New book on Hakka studies now available


Taiwan Hakka Culture Development Center (THCDC) published a monograph on Hakka studies and held a book launch in Miaoli on Sept. 16. THCDC Director Ho Chin-liang (何金樑) noted that the book titled Siin Mung: Hakka Taiwan (承蒙-客家台灣‧台灣客家) will be a significant reference source for Hakka academic research.



Other than Director Ho, the launch was also attended by National Taiwan University professor Hsieh Shih-chung (
謝世忠), National Chiao Tung University professors Chang Wei-an (張維安), Liu Rui-chao (劉瑞超), and Shu Wei-der (許維德), and National Museum of Taiwan Literature Director Su Shou-bin (蘇碩斌).  

The invited guests explored Hakka culture from the viewpoints of ethnicity, cultural studies, sociology, and anthropology. They were met with highly enthusiastic responses from the participants.



Ho stated that the monograph “Siin Mung,” which means “being grateful” in the Hakka language, is not merely a book for academic investigations but also a fundamental representation of the permanent exhibitions at Taiwan Hakka Museum. He further hoped that, through the combination of theoretical discourses and tangible exhibitions, there will be more interactions and conversations among museum-goers.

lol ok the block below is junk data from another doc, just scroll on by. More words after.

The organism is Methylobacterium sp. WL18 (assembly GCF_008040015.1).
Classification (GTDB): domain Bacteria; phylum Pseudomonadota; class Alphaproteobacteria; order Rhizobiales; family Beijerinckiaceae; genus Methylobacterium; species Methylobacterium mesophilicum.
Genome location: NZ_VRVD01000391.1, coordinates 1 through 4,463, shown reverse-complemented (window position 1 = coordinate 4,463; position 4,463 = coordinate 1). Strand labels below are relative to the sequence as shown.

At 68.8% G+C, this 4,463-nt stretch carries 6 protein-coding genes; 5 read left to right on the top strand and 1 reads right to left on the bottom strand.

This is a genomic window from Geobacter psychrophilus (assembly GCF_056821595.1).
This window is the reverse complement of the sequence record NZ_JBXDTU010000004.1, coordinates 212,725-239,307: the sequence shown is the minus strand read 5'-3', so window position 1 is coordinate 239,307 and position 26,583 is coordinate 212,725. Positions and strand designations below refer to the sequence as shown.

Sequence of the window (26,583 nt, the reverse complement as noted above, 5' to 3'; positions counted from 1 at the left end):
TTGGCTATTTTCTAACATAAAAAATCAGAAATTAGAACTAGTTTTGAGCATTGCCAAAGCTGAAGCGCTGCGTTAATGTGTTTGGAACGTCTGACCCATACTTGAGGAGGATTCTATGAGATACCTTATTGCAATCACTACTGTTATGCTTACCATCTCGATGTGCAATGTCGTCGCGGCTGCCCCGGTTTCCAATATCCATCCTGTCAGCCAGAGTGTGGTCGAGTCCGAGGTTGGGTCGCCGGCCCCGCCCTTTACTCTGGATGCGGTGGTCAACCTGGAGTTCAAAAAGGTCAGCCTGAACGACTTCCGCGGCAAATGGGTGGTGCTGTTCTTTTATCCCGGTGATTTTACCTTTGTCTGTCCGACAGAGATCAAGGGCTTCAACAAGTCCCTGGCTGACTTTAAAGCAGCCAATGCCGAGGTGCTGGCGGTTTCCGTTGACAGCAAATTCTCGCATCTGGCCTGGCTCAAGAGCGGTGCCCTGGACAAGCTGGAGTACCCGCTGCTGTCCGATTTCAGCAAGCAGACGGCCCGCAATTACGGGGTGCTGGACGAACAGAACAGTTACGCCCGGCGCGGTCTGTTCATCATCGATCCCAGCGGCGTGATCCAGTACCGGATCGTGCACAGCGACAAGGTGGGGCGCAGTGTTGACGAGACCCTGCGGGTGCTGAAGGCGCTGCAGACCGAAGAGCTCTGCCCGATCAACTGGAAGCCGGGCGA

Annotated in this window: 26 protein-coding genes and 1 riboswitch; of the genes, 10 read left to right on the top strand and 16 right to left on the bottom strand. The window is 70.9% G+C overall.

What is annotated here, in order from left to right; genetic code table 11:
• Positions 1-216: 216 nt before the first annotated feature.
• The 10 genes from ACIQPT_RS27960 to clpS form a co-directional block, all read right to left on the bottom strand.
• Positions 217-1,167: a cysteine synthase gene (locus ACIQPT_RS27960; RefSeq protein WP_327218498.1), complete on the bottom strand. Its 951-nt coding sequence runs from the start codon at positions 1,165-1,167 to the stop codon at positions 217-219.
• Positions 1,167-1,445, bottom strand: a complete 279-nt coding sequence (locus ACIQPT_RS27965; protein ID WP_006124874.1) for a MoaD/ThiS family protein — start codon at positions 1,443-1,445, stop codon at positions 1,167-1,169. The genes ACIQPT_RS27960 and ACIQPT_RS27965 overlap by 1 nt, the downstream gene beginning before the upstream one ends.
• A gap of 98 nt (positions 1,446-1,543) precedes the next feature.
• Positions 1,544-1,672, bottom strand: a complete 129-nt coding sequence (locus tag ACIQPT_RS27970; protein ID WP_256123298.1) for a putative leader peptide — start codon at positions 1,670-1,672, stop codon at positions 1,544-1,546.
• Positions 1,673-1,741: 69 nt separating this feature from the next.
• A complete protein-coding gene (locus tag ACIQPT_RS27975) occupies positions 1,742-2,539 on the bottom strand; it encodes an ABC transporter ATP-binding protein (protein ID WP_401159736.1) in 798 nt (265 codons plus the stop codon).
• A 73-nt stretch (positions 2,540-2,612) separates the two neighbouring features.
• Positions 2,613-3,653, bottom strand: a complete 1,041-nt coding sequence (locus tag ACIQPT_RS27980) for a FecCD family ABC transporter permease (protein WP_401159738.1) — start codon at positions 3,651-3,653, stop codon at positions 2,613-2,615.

Ho added that the book showcases the achievements of Taiwan’s in-depth Hakka studies over the past 30 years. He also hoped that the publication will stimulate people to become more aware of the Hakka identity and perceive the diversity that makes up this nation.


In this book, Hakka identity is introduced from various aspects of history, geography, society, culture, and citizenship. The compiled research will help readers rediscover the origins of the Hakka people, the common characteristics of the Hakka diaspora around the globe, and their exquisite arts and unique folk culture. It also highlights the course that Hakka people charted in their fight for language rights, broadcasting and communication rights, and interpretation rights of their own history, proving that Hakka culture is an indispensable part of Taiwan’s culturally diverse society.